A loop ride to Tai Tapu

Tai Tapu has long been a popular destination for road cyclists. It’s close enough to Christchurch to be easily reached, yet distant enough to provide an opportunity for smooth uninterrupted cycling away from the city traffic. And, of course, there are several good cafés in the area.

With many of Christchurch’s major cycleways now complete, cycling to Tai Tapu has also become a good option for recreational cyclists. Apart from one small section of busy road, it’s possible to find a route that takes you there and back almost entirely on cycleways and quiet rural roads.

My version of the ride involves:

  • following the Quarryman’s Trail to Halswell
  • cycling to Tai Tapu along Old Tai Tapu Road
  • taking Perymans Road to Lincoln
  • returning to the city via the Little River Link.

City to Halswell via the Quarryman’s Trail

I start my ride by making my way from north Christchurch into Hagley Park, taking a shared pathway to Armagh Street Bridge and then the temporary cycleway along Rolleston Avenue to the Antigua boatsheds. (It’s usually a quiet Sunday morning when I do this ride, so I just cycle along the roads and into the park. But if I wanted to avoid the roads, I could instead take the Papanui Parallel Cycleway into the city and then shared pathway along the river to the boatsheds.)

The Antigua Street bridge is the starting point for the Quarryman’s Trail, which will take you from the city to Halswell. The trail involves a mix of separated cycleway, quiet residential streets, and shared pathway. Head south on the separate cycleway along Antigua and Strickland Streets until you get to Roker Street, then turn right and cycle on the road (well-marked as a shared space) until you connect back up to separate cycleway on Frankleigh Street.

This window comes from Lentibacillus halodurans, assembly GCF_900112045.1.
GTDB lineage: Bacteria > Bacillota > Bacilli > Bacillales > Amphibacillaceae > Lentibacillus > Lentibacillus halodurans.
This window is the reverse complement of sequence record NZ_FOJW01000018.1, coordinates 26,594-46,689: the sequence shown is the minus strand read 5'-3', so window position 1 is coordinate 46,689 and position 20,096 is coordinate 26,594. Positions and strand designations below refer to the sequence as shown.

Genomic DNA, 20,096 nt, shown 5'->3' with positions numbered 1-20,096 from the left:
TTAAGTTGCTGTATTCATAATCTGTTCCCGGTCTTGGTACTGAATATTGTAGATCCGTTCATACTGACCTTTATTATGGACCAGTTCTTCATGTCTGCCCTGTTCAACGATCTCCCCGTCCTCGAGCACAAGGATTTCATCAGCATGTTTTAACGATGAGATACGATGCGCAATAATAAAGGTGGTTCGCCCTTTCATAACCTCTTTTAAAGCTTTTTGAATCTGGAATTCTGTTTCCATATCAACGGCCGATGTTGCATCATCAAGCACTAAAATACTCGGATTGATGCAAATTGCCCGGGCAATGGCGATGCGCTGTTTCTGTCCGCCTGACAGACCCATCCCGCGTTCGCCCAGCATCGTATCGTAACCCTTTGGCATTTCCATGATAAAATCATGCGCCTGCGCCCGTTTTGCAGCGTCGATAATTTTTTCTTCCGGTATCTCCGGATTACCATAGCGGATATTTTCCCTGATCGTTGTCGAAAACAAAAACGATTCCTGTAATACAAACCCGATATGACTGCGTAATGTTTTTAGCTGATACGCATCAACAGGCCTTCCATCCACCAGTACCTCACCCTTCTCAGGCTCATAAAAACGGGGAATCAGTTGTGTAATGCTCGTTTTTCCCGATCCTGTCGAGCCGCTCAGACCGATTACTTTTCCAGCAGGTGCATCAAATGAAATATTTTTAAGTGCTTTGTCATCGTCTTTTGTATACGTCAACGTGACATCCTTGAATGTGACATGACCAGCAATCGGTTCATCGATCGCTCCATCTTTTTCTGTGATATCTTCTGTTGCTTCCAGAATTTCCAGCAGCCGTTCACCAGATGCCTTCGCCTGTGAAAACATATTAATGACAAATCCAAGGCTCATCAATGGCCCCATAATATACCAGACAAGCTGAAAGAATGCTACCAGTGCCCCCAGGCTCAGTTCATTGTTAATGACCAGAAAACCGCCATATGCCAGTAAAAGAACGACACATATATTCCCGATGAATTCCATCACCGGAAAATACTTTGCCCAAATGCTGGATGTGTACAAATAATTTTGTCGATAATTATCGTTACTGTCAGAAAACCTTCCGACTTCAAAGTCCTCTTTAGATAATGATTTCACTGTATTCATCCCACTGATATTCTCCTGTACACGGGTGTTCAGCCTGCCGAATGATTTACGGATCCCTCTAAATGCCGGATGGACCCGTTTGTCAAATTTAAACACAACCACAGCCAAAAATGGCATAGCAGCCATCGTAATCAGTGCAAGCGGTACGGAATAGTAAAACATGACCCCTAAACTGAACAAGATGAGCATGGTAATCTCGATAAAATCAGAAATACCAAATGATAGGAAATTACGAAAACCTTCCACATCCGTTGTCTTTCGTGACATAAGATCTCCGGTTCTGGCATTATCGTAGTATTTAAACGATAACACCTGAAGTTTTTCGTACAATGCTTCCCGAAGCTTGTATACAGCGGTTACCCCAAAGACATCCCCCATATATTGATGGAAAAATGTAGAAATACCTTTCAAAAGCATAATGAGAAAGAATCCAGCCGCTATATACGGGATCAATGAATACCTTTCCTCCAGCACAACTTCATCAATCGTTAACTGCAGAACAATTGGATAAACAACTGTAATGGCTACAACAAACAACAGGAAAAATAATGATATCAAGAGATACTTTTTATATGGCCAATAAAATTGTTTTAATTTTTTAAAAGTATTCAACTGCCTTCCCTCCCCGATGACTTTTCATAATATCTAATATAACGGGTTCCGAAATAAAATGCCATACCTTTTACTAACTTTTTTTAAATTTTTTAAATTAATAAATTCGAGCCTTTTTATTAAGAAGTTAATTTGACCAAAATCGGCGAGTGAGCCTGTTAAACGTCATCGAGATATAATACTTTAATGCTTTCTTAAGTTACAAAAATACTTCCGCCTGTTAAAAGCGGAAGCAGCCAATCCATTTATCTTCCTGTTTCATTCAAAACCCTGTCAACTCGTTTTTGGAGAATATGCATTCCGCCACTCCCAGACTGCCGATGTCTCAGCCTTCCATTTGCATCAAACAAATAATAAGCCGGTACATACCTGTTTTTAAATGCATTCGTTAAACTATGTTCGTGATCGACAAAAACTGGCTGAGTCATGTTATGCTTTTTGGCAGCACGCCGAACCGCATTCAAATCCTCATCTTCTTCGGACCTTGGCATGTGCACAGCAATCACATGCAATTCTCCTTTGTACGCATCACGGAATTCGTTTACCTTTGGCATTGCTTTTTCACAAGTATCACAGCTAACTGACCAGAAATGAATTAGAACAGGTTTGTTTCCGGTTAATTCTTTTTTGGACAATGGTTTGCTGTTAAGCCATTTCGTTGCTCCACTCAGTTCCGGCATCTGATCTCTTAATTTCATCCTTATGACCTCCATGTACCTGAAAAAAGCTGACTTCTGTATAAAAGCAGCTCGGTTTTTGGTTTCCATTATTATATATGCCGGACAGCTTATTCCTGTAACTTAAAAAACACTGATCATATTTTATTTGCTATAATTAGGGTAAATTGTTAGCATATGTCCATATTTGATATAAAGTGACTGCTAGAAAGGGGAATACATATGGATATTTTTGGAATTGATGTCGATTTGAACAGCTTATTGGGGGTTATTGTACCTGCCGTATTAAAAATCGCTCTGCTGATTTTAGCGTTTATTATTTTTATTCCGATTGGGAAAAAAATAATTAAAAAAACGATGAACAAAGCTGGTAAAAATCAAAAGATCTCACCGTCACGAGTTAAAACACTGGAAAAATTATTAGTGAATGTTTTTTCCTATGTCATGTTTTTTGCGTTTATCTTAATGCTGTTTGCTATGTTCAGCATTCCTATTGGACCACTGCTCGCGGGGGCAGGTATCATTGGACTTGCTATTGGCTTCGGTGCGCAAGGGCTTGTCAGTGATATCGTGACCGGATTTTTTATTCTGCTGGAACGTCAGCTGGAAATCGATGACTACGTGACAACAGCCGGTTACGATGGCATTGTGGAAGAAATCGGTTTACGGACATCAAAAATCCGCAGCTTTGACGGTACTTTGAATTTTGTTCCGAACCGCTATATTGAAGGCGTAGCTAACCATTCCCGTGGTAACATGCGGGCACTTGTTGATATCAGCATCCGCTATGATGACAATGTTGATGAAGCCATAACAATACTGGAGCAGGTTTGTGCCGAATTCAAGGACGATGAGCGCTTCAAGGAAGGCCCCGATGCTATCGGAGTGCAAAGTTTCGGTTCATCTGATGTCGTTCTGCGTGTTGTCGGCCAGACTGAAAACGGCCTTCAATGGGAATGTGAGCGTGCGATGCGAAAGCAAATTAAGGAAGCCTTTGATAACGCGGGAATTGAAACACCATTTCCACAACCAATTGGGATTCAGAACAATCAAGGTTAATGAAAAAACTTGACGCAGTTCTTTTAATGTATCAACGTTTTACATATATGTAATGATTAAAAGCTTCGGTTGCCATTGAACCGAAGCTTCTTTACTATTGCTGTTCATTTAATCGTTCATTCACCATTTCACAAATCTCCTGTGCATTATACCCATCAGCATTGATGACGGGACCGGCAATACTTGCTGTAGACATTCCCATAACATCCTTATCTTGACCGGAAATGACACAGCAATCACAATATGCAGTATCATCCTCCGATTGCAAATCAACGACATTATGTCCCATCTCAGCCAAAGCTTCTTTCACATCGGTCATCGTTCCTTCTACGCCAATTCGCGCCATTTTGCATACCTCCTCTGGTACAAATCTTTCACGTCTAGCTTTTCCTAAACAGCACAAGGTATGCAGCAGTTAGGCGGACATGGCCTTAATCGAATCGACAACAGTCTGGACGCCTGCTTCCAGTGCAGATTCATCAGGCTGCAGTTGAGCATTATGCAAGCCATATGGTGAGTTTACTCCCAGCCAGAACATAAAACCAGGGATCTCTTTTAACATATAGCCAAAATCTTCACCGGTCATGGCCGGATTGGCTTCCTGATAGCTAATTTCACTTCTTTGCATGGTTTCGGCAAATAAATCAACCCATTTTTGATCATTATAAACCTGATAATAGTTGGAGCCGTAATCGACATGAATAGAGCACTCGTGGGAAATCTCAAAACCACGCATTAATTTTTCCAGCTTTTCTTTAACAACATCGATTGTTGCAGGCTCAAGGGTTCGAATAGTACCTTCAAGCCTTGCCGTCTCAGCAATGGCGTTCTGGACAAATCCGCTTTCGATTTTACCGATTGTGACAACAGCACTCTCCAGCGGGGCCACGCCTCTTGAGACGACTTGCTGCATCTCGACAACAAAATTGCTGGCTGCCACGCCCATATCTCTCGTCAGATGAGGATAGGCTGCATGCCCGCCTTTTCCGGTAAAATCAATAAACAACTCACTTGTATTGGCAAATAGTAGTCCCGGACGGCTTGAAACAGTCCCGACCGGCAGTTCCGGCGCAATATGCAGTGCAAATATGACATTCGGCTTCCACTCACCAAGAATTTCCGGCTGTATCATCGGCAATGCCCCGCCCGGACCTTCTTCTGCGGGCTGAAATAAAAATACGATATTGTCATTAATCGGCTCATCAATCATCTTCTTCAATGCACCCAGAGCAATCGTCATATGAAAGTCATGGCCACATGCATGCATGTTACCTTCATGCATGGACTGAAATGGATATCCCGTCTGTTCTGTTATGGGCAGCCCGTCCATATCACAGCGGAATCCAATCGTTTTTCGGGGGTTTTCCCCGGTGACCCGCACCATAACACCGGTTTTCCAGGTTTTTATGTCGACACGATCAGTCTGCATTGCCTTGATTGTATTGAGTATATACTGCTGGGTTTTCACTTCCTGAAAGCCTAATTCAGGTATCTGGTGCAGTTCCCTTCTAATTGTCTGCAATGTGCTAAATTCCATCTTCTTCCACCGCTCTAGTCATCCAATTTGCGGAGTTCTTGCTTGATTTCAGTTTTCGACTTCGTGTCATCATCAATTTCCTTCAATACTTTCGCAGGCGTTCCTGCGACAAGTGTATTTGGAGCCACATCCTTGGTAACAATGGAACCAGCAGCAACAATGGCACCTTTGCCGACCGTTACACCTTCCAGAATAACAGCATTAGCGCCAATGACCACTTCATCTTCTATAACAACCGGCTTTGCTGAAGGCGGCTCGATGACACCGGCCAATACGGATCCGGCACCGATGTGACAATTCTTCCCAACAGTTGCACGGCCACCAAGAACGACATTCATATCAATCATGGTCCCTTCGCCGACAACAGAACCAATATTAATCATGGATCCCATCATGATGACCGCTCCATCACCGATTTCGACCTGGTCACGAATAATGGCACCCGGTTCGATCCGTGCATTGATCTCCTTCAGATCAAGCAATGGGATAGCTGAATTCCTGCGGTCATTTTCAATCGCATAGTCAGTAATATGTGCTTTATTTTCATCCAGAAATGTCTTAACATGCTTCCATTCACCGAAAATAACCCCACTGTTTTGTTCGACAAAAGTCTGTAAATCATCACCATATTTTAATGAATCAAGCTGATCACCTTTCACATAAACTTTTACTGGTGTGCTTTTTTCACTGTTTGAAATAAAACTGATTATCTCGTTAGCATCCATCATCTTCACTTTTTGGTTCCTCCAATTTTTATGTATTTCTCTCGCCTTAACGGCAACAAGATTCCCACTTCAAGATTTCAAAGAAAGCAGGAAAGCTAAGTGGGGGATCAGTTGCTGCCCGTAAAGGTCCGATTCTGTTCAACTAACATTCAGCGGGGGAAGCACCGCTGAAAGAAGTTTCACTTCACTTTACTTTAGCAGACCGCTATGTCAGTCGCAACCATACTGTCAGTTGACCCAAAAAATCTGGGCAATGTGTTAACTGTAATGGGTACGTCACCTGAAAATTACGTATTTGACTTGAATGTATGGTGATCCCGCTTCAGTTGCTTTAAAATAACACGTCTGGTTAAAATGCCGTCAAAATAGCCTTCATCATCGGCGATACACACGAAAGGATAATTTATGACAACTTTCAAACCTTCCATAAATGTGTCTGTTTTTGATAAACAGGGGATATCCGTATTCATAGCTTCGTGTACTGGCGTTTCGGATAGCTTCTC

A quiet ride along Roker Street

It’s a straight run from here, carrying on along Sparks Road all the way to Halswell. This section of cycleway is bi-directional so it’s nice and wide and provides the chance for some fast-paced cycling, with only a few road crossings.

Along the way, the trail crosses another major cycleway, the Nor-West Arc, providing a handy connection point for those coming from suburbs in the south-west of the city. The trail also passes by Te Kuru Wetland, which was developed as a stormwater basin to help reduce the risk flooding and includes walking tracks and lots of native plantings.

Through the reserve to Halswell

Shortly after the wetland, the trail leaves Sparks Road, crossing to the other side through a small reserve and heading into Halswell via quiet residential streets and shared pathway in Halswell Domain. Follow the signs through the domain and turn left at Halswell Road, staying on the shared pathway until the end of the trail at Te Hāpua: Halswell Centre (the local library/community centre).

Halswell to Tai Tapu